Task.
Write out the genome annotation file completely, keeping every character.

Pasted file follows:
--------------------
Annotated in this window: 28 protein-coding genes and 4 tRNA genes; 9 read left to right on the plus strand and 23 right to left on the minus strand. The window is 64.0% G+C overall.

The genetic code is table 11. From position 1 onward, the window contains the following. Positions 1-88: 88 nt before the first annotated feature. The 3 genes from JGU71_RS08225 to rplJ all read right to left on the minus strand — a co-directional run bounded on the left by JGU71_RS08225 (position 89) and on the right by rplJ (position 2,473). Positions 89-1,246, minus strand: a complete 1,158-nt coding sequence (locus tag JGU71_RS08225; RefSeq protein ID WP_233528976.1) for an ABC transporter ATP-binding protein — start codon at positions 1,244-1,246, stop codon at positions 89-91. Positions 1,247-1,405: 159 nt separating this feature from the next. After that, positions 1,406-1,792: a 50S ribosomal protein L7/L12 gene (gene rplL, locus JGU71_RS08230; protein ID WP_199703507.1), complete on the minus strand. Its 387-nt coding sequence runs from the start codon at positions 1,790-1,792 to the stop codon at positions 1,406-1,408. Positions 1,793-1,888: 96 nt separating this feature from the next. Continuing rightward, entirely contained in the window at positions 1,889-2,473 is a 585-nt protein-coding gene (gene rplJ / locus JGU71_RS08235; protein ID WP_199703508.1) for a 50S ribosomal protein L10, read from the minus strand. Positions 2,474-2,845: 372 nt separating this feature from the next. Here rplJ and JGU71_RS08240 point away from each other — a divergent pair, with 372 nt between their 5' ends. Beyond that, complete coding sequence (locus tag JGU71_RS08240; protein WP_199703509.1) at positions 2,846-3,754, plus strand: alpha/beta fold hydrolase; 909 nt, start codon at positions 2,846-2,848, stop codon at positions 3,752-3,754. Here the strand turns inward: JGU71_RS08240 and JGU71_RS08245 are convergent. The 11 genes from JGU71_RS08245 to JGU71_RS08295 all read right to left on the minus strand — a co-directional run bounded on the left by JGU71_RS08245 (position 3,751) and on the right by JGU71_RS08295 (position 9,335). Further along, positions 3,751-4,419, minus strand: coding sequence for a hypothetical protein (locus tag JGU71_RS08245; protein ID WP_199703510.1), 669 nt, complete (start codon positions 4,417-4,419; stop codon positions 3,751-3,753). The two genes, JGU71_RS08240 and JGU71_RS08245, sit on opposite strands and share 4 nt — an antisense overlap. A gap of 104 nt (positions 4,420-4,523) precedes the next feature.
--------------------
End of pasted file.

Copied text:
Annotated in this window: 28 protein-coding genes and 4 tRNA genes; 9 read left to right on the plus strand and 23 right to left on the minus strand. The window is 64.0% G+C overall.

The genetic code is table 11. From position 1 onward, the window contains the following. Positions 1-88: 88 nt before the first annotated feature. The 3 genes from JGU71_RS08225 to rplJ all read right to left on the minus strand — a co-directional run bounded on the left by JGU71_RS08225 (position 89) and on the right by rplJ (position 2,473). Positions 89-1,246, minus strand: a complete 1,158-nt coding sequence (locus tag JGU71_RS08225; RefSeq protein ID WP_233528976.1) for an ABC transporter ATP-binding protein — start codon at positions 1,244-1,246, stop codon at positions 89-91. Positions 1,247-1,405: 159 nt separating this feature from the next. After that, positions 1,406-1,792: a 50S ribosomal protein L7/L12 gene (gene rplL, locus JGU71_RS08230; protein ID WP_199703507.1), complete on the minus strand. Its 387-nt coding sequence runs from the start codon at positions 1,790-1,792 to the stop codon at positions 1,406-1,408. Positions 1,793-1,888: 96 nt separating this feature from the next. Continuing rightward, entirely contained in the window at positions 1,889-2,473 is a 585-nt protein-coding gene (gene rplJ / locus JGU71_RS08235; protein ID WP_199703508.1) for a 50S ribosomal protein L10, read from the minus strand. Positions 2,474-2,845: 372 nt separating this feature from the next. Here rplJ and JGU71_RS08240 point away from each other — a divergent pair, with 372 nt between their 5' ends. Beyond that, complete coding sequence (locus tag JGU71_RS08240; protein WP_199703509.1) at positions 2,846-3,754, plus strand: alpha/beta fold hydrolase; 909 nt, start codon at positions 2,846-2,848, stop codon at positions 3,752-3,754. Here the strand turns inward: JGU71_RS08240 and JGU71_RS08245 are convergent. The 11 genes from JGU71_RS08245 to JGU71_RS08295 all read right to left on the minus strand — a co-directional run bounded on the left by JGU71_RS08245 (position 3,751) and on the right by JGU71_RS08295 (position 9,335). Further along, positions 3,751-4,419, minus strand: coding sequence for a hypothetical protein (locus tag JGU71_RS08245; protein ID WP_199703510.1), 669 nt, complete (start codon positions 4,417-4,419; stop codon positions 3,751-3,753). The two genes, JGU71_RS08240 and JGU71_RS08245, sit on opposite strands and share 4 nt — an antisense overlap. A gap of 104 nt (positions 4,420-4,523) precedes the next feature.